Newsletter/ Opinions Editor
A cold ground dusted with snow and leaves rustling underfoot as a long walk in the forest culminates in a quiet spot to sit and watch the sunrise. A buck in the distant field lifts his head from feeding, a gun is positioned and a shot rings out. The season has been a success.
Rifle season is upon us and with it comes the promise of fresh venison to put on the table. Thousands of Michiganders will hit the woods in hopes of bagging the biggest buck they can. The Department of Natural Resources (DNR) reports in the “Michigan Deer Hunting Prospects Report of 2013” that 700,000 whitetail deer permits were issued, which resulted in 418,000 harvested deer.
According to the same report, this year’s hunt is shaping up to be just as fruitful with wildlife experts showing a trend of increased population in the Upper Peninsula and northern Lower Peninsula. This is thought to have occurred due to mild winters.
The popularity of hunting in Michigan sometimes sparks a debate of the humanity and ethics behind hunting. As humans with a readily available food source at our fingertips, the necessity of hunting is almost obsolete. Few people hunt for sustenance and depend on a successful hunt to get them through the winter. Objectors of hunting will say that killing an innocent animal and eating meat is bad for the environment and that it is inhumane. However, there are several good reasons why you should hunt, or at least try hunting.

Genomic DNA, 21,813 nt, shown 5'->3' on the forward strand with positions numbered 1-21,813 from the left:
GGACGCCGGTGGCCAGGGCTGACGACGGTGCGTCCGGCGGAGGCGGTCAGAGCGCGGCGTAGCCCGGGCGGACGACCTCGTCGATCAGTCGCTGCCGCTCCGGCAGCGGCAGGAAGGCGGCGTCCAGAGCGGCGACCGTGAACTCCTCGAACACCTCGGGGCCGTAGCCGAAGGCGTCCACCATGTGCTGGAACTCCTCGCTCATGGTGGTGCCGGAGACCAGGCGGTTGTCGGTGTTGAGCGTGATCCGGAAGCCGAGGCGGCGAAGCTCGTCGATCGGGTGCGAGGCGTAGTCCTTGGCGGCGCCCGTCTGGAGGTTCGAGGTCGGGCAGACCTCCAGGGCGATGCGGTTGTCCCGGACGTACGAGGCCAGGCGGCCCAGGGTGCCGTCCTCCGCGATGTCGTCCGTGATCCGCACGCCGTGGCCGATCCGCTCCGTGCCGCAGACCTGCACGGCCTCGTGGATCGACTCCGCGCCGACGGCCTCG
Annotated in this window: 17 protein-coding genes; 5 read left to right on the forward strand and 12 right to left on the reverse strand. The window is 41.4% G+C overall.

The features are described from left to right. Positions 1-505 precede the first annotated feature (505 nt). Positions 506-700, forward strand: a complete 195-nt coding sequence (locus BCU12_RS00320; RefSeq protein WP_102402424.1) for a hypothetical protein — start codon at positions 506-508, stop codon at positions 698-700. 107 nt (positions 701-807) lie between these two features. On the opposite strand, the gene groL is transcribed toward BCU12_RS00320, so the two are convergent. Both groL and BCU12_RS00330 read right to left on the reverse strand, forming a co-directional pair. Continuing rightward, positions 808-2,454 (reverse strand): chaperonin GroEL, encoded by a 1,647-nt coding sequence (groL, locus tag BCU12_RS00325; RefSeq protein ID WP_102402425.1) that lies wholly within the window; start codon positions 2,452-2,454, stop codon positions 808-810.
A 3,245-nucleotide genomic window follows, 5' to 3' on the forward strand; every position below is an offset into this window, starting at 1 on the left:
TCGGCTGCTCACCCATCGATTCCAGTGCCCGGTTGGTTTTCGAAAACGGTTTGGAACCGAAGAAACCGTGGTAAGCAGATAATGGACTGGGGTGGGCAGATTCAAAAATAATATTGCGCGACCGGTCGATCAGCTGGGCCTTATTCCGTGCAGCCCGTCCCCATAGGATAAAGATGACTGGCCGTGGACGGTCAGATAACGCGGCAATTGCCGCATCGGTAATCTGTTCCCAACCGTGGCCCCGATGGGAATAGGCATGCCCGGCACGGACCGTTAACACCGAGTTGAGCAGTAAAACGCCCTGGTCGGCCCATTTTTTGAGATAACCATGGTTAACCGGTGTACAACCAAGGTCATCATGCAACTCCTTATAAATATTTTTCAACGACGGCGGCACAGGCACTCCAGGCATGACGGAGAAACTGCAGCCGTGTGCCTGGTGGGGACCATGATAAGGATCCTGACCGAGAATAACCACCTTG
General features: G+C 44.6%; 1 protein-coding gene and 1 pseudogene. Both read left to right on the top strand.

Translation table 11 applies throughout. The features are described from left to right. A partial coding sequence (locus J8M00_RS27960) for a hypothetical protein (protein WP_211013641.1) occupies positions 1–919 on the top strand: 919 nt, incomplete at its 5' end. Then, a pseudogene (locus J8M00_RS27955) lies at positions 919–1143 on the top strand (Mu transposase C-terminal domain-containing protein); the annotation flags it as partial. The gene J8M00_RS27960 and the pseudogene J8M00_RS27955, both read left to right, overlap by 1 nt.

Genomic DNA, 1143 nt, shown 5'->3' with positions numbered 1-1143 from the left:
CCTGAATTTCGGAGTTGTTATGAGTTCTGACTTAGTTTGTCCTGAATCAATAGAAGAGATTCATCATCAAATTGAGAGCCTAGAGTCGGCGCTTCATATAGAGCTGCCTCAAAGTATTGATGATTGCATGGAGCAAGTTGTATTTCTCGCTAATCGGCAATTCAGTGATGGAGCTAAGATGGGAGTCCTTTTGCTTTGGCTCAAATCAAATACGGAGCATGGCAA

According to the American Hunter. org, hunting is a good way to get in some exercise, stay healthy and help the planet. Venison is organic and free from GMOs and other additives that would be in in grocery store beef or chicken. One deer can provide anywhere from 40-60 lbs of meat . If a hunter is able to bag two deer, that meat can represent a significant portion of the estimated 270 lbs of meat consumed annually by any one American.
Hunting also keeps the deer, as a species, healthy. Few natural predators of deer exist and without regular population control diseases, such as EHD, can run rampant killing off major portions of the population as a whole. The 2013 Michigan Deer Hunting Prospects Report said that there are somewhere between 100-400 confirmed cases of EHD, which mostly took place in the Southern Lower Peninsula. EHD is a disease spread by deer that is not contagious to other animals or people, but eventually leads to the deer’s death. The DNR cites that it is not harmful to consume the meat of an animal with EHD.
Hunting licenses and the industry account for $2.4 billion in federal taxes and employ 575,000 people in an industry valued at $42 billion, making hunting big business. Hunters are also the highest donors to conservation efforts and wildlife reserves, donating, on average $7.5 million a day.
Killing deer is literally saving the planet.
This year, as gun season opens up, thousands will take a day off of work (or if you live in the North, your school or workplace might give you the day off) and hit the woods in the anticipation of venison steaks and big racks. If you’ve never been hunting, there are ample resources for beginners, such as Hunter’s Safety. Hunting is a truly enjoyable experience that keeps the planet and the deer species healthy.